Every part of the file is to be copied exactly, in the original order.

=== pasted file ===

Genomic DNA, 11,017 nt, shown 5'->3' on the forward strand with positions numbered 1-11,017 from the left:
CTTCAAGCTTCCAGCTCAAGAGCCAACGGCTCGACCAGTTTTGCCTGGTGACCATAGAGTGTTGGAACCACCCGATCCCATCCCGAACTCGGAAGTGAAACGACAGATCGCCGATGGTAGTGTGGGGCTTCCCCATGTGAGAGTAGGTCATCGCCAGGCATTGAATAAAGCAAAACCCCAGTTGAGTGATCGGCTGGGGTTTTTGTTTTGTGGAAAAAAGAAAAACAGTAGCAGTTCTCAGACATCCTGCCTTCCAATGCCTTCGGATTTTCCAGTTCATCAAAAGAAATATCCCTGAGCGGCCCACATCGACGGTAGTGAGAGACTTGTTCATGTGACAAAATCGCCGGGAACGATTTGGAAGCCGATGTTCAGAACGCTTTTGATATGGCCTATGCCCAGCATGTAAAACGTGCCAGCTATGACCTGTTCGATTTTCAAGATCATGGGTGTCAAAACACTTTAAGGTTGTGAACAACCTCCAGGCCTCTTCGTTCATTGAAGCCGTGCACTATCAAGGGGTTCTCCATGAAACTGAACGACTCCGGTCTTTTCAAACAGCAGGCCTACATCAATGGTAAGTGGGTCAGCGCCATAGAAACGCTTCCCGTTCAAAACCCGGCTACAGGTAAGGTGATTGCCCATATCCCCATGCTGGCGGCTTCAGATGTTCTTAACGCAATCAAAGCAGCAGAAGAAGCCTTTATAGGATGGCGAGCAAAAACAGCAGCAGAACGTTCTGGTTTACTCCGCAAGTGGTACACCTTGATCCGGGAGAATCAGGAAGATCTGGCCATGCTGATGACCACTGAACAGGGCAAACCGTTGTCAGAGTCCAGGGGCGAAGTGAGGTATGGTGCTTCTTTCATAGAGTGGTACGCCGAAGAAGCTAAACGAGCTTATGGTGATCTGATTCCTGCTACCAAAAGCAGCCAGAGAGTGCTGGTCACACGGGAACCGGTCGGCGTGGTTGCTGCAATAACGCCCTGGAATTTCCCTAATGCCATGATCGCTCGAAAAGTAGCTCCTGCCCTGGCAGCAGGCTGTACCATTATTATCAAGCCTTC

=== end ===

Genomic DNA, 11,017 nt, shown 5'->3' on the forward strand with positions numbered 1-11,017 from the left:
CTTCAAGCTTCCAGCTCAAGAGCCAACGGCTCGACCAGTTTTGCCTGGTGACCATAGAGTGTTGGAACCACCCGATCCCATCCCGAACTCGGAAGTGAAACGACAGATCGCCGATGGTAGTGTGGGGCTTCCCCATGTGAGAGTAGGTCATCGCCAGGCATTGAATAAAGCAAAACCCCAGTTGAGTGATCGGCTGGGGTTTTTGTTTTGTGGAAAAAAGAAAAACAGTAGCAGTTCTCAGACATCCTGCCTTCCAATGCCTTCGGATTTTCCAGTTCATCAAAAGAAATATCCCTGAGCGGCCCACATCGACGGTAGTGAGAGACTTGTTCATGTGACAAAATCGCCGGGAACGATTTGGAAGCCGATGTTCAGAACGCTTTTGATATGGCCTATGCCCAGCATGTAAAACGTGCCAGCTATGACCTGTTCGATTTTCAAGATCATGGGTGTCAAAACACTTTAAGGTTGTGAACAACCTCCAGGCCTCTTCGTTCATTGAAGCCGTGCACTATCAAGGGGTTCTCCATGAAACTGAACGACTCCGGTCTTTTCAAACAGCAGGCCTACATCAATGGTAAGTGGGTCAGCGCCATAGAAACGCTTCCCGTTCAAAACCCGGCTACAGGTAAGGTGATTGCCCATATCCCCATGCTGGCGGCTTCAGATGTTCTTAACGCAATCAAAGCAGCAGAAGAAGCCTTTATAGGATGGCGAGCAAAAACAGCAGCAGAACGTTCTGGTTTACTCCGCAAGTGGTACACCTTGATCCGGGAGAATCAGGAAGATCTGGCCATGCTGATGACCACTGAACAGGGCAAACCGTTGTCAGAGTCCAGGGGCGAAGTGAGGTATGGTGCTTCTTTCATAGAGTGGTACGCCGAAGAAGCTAAACGAGCTTATGGTGATCTGATTCCTGCTACCAAAAGCAGCCAGAGAGTGCTGGTCACACGGGAACCGGTCGGCGTGGTTGCTGCAATAACGCCCTGGAATTTCCCTAATGCCATGATCGCTCGAAAAGTAGCTCCTGCCCTGGCAGCAGGCTGTACCATTATTATCAAGCCTTC